Judge Kelly Neel has denied Eureka City Councilwoman Kim Walford-Bergel’s request for a restraining order against her longtime antagonizer Cornelius Loewenstein, saying his speech was constitutionally protected and there is no evidence he ever made a credible threat.

Yesterday afternoon Neel, after hearing from Walford-Bergel and Loewenstein’s attorney Arlie Capps, declined to issue the restraining order the councilwoman requested in February.

Loewenstein. File photo: Andrew Goff.

During the hearing, streamed live on You Tube, Walford-Bergel said Loewenstein harassed her daily via Facebook and e-mail for two years. The messages would start at 5 a.m. and sometimes continue until 11 p.m. She said the constant harassment was “off the hook” and eventually made her fear for herself and her children.

Most of the messages related to Walford-Bergel’s support of the city’s needle-exchange program. Loewenstein, to put it mildly, thought the program was a bad idea. Neel said she sympathized with Walford-Bergel’s predicament, but the evidence presented was not enough to warrant a restraining order.

“They’re to prevent future harm,” the judge said, “and the harm has to be based on either clear and convincing evidence that there has been an actual act of violence. We don’t have that here. And there has to be clear and convincing evidence of an actual credible threat of violence, and we don’t have that here. There has to be clear and convincing evidence of ongoing harassment, which could amount to stalking.”

The judge said what’s not included in that criteria, however, is the right to freedom of speech.

“I don’t doubt for a moment that the volume of communication that he either tagged you in or sent to you is annoying,” Neel said. “However, I cannot find that it’s for the purpose of harassment, because … each thing that I’ve looked at is almost always directed to the needle program.”

The exception was, as the judge referred to it, “his rant in his van.”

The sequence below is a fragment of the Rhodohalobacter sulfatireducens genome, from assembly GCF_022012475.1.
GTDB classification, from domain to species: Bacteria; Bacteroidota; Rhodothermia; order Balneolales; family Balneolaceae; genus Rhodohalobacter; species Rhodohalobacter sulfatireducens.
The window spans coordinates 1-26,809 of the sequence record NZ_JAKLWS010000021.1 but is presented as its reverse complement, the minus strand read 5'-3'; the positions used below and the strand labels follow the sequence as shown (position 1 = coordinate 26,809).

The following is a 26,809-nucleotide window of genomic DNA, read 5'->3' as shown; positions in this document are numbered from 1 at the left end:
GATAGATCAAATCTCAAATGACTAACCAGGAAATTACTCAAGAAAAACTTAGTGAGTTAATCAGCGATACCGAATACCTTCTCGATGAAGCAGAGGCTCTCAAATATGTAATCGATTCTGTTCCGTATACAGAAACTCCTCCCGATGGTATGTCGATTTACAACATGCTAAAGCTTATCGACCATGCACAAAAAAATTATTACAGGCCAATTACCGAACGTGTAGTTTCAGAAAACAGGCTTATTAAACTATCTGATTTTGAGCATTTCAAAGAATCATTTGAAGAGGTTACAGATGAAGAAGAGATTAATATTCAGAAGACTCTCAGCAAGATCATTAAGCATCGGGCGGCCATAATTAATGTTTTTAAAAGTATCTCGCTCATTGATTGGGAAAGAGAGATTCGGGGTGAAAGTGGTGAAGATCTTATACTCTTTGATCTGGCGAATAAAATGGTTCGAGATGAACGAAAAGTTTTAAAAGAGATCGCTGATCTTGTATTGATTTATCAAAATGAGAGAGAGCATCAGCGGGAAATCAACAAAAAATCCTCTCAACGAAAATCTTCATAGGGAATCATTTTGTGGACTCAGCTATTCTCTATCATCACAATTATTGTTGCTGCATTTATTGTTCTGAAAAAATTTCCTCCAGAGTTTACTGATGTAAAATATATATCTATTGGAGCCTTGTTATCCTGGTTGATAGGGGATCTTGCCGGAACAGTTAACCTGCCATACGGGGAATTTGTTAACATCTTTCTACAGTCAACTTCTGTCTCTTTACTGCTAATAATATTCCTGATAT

Loewenstein, after being served papers on the restraining order, live-streamed a screaming, profane video on Facebook. He called Walford-Bergel, among other slurs, a “fucking grant whore.”

“That fucking c—t!” he hollered. “That fucking despicable piece of shit!”

He also referred to the person who served the papers as “the retarded dumbfuck city attorney.” Walford-Bergel said later the server was not the city attorney. She said the city refused to get involved, suggesting she try for a restraining order.

The councilwoman told Neel she submitted the video as evidence because “it speaks to his character.”

“It was a rant he did about me,” she said, “and I think it speaks to his character and his volatility and his obsession.”

But Neel said the rant, “while distasteful, he had just been served with a lawsuit and there’s no threat in there. As unpleasant as it is to hear, he didn’t send it to you and he didn’t direct it to you.”

Much of the evidence Walford-Bergel submitted was Loewenstein’s Facebook posts about transients, drug addiction and needle exchanges. Many of them were posts by other people. Sometimes Loewenstein tagged Walford-Bergel, but often he didn’t.

Both Loewenstein and Walford-Bergel appeared via Zoom, with the councilwoman appearing to be in a residence. Wherever Loewenstein was, he was tinkering with a sewing machine and cutting and sewing leather. He didn’t turn his camera off, so his image appeared as the judge heard several other cases.

One could observe his reactions — he has quite a mobile face — and discern whether he approved of the goings-on. He nodded and gave a thumbs-up when Neel granted a restraining order against a man who’d been regularly breaking into a McKinleyville woman’s house and refusing to leave.

As to Walford-Bergel, at one point she was on a telephone call with someone and dropped the F bomb, not realizing she was being broadcast.

Because Loewenstein and Walford-Bergel could see one another, the councilwoman complained a few times about her opponent’s facial expressions and actions.

“He called me a bitch!” she said once. “I thought I heard him call me a bitch.”

With the restraining order denied, the only issue left is whether Walford-Bergel will have to pay Loewenstein’s legal fees. His lawyer said he plans to file a motion.